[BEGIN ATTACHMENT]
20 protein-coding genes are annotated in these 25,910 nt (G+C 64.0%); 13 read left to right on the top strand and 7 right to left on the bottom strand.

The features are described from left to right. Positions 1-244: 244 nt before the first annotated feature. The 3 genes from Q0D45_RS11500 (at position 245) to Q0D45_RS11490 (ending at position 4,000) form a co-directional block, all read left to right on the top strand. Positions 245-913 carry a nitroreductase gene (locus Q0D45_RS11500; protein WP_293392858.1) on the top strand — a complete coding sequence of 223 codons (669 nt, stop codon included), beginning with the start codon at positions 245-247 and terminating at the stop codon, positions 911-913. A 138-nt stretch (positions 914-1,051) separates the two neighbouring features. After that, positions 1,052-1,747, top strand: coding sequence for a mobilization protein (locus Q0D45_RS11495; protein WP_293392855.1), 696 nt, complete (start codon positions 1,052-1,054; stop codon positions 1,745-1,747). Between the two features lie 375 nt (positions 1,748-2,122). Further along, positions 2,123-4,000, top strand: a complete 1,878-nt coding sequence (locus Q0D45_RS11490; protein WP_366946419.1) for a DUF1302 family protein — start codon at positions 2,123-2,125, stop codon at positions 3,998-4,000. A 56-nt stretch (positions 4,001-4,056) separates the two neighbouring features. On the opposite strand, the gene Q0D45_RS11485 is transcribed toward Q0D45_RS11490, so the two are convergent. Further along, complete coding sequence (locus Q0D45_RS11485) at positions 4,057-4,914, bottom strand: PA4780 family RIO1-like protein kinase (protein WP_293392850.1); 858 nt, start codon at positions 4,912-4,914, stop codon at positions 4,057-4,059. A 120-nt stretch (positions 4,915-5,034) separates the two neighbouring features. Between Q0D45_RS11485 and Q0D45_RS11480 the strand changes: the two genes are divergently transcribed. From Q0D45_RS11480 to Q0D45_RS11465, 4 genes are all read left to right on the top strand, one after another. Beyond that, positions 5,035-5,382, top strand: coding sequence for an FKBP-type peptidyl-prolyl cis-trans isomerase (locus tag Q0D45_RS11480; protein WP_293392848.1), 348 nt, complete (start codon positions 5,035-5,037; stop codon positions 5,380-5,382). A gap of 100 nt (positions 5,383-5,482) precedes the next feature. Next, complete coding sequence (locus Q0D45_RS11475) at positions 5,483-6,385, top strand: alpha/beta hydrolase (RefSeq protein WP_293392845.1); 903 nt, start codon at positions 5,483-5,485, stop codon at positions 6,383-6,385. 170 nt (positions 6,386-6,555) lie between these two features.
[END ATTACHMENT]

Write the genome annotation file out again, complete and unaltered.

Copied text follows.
20 protein-coding genes are annotated in these 25,910 nt (G+C 64.0%); 13 read left to right on the top strand and 7 right to left on the bottom strand.

The features are described from left to right. Positions 1-244: 244 nt before the first annotated feature. The 3 genes from Q0D45_RS11500 (at position 245) to Q0D45_RS11490 (ending at position 4,000) form a co-directional block, all read left to right on the top strand. Positions 245-913 carry a nitroreductase gene (locus Q0D45_RS11500; protein WP_293392858.1) on the top strand — a complete coding sequence of 223 codons (669 nt, stop codon included), beginning with the start codon at positions 245-247 and terminating at the stop codon, positions 911-913. A 138-nt stretch (positions 914-1,051) separates the two neighbouring features. After that, positions 1,052-1,747, top strand: coding sequence for a mobilization protein (locus Q0D45_RS11495; protein WP_293392855.1), 696 nt, complete (start codon positions 1,052-1,054; stop codon positions 1,745-1,747). Between the two features lie 375 nt (positions 1,748-2,122). Further along, positions 2,123-4,000, top strand: a complete 1,878-nt coding sequence (locus Q0D45_RS11490; protein WP_366946419.1) for a DUF1302 family protein — start codon at positions 2,123-2,125, stop codon at positions 3,998-4,000. A 56-nt stretch (positions 4,001-4,056) separates the two neighbouring features. On the opposite strand, the gene Q0D45_RS11485 is transcribed toward Q0D45_RS11490, so the two are convergent. Further along, complete coding sequence (locus Q0D45_RS11485) at positions 4,057-4,914, bottom strand: PA4780 family RIO1-like protein kinase (protein WP_293392850.1); 858 nt, start codon at positions 4,912-4,914, stop codon at positions 4,057-4,059. A 120-nt stretch (positions 4,915-5,034) separates the two neighbouring features. Between Q0D45_RS11485 and Q0D45_RS11480 the strand changes: the two genes are divergently transcribed. From Q0D45_RS11480 to Q0D45_RS11465, 4 genes are all read left to right on the top strand, one after another. Beyond that, positions 5,035-5,382, top strand: coding sequence for an FKBP-type peptidyl-prolyl cis-trans isomerase (locus tag Q0D45_RS11480; protein WP_293392848.1), 348 nt, complete (start codon positions 5,035-5,037; stop codon positions 5,380-5,382). A gap of 100 nt (positions 5,383-5,482) precedes the next feature. Next, complete coding sequence (locus Q0D45_RS11475) at positions 5,483-6,385, top strand: alpha/beta hydrolase (RefSeq protein WP_293392845.1); 903 nt, start codon at positions 5,483-5,485, stop codon at positions 6,383-6,385. 170 nt (positions 6,386-6,555) lie between these two features.